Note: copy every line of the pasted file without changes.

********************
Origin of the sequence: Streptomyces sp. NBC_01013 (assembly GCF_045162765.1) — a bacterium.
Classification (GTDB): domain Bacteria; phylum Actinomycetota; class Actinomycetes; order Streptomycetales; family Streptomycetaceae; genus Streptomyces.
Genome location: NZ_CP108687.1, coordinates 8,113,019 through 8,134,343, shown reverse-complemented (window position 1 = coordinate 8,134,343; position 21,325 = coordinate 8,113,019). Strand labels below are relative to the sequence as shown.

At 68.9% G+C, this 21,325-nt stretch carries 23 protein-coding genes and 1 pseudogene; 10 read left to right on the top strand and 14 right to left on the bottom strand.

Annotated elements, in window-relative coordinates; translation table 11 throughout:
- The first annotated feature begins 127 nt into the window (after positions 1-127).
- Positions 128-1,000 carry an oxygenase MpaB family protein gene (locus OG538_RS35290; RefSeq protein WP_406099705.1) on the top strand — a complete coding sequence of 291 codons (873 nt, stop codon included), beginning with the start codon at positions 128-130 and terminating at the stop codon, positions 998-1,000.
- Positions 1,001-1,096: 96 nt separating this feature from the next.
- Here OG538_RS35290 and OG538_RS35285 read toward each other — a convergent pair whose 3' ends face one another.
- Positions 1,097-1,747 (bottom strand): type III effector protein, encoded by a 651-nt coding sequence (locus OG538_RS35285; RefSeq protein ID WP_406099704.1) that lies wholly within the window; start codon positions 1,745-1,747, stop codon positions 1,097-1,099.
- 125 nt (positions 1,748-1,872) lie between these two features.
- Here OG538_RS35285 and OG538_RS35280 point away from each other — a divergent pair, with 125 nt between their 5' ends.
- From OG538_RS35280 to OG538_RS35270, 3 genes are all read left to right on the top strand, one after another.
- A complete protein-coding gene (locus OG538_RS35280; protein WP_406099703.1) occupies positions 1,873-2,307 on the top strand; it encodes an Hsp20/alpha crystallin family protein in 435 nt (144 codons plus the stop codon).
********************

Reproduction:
Origin of the sequence: Streptomyces sp. NBC_01013 (assembly GCF_045162765.1) — a bacterium.
Classification (GTDB): domain Bacteria; phylum Actinomycetota; class Actinomycetes; order Streptomycetales; family Streptomycetaceae; genus Streptomyces.
Genome location: NZ_CP108687.1, coordinates 8,113,019 through 8,134,343, shown reverse-complemented (window position 1 = coordinate 8,134,343; position 21,325 = coordinate 8,113,019). Strand labels below are relative to the sequence as shown.

At 68.9% G+C, this 21,325-nt stretch carries 23 protein-coding genes and 1 pseudogene; 10 read left to right on the top strand and 14 right to left on the bottom strand.

Annotated elements, in window-relative coordinates; translation table 11 throughout:
- The first annotated feature begins 127 nt into the window (after positions 1-127).
- Positions 128-1,000 carry an oxygenase MpaB family protein gene (locus OG538_RS35290; RefSeq protein WP_406099705.1) on the top strand — a complete coding sequence of 291 codons (873 nt, stop codon included), beginning with the start codon at positions 128-130 and terminating at the stop codon, positions 998-1,000.
- Positions 1,001-1,096: 96 nt separating this feature from the next.
- Here OG538_RS35290 and OG538_RS35285 read toward each other — a convergent pair whose 3' ends face one another.
- Positions 1,097-1,747 (bottom strand): type III effector protein, encoded by a 651-nt coding sequence (locus OG538_RS35285; RefSeq protein ID WP_406099704.1) that lies wholly within the window; start codon positions 1,745-1,747, stop codon positions 1,097-1,099.
- 125 nt (positions 1,748-1,872) lie between these two features.
- Here OG538_RS35285 and OG538_RS35280 point away from each other — a divergent pair, with 125 nt between their 5' ends.
- From OG538_RS35280 to OG538_RS35270, 3 genes are all read left to right on the top strand, one after another.
- A complete protein-coding gene (locus OG538_RS35280; protein WP_406099703.1) occupies positions 1,873-2,307 on the top strand; it encodes an Hsp20/alpha crystallin family protein in 435 nt (144 codons plus the stop codon).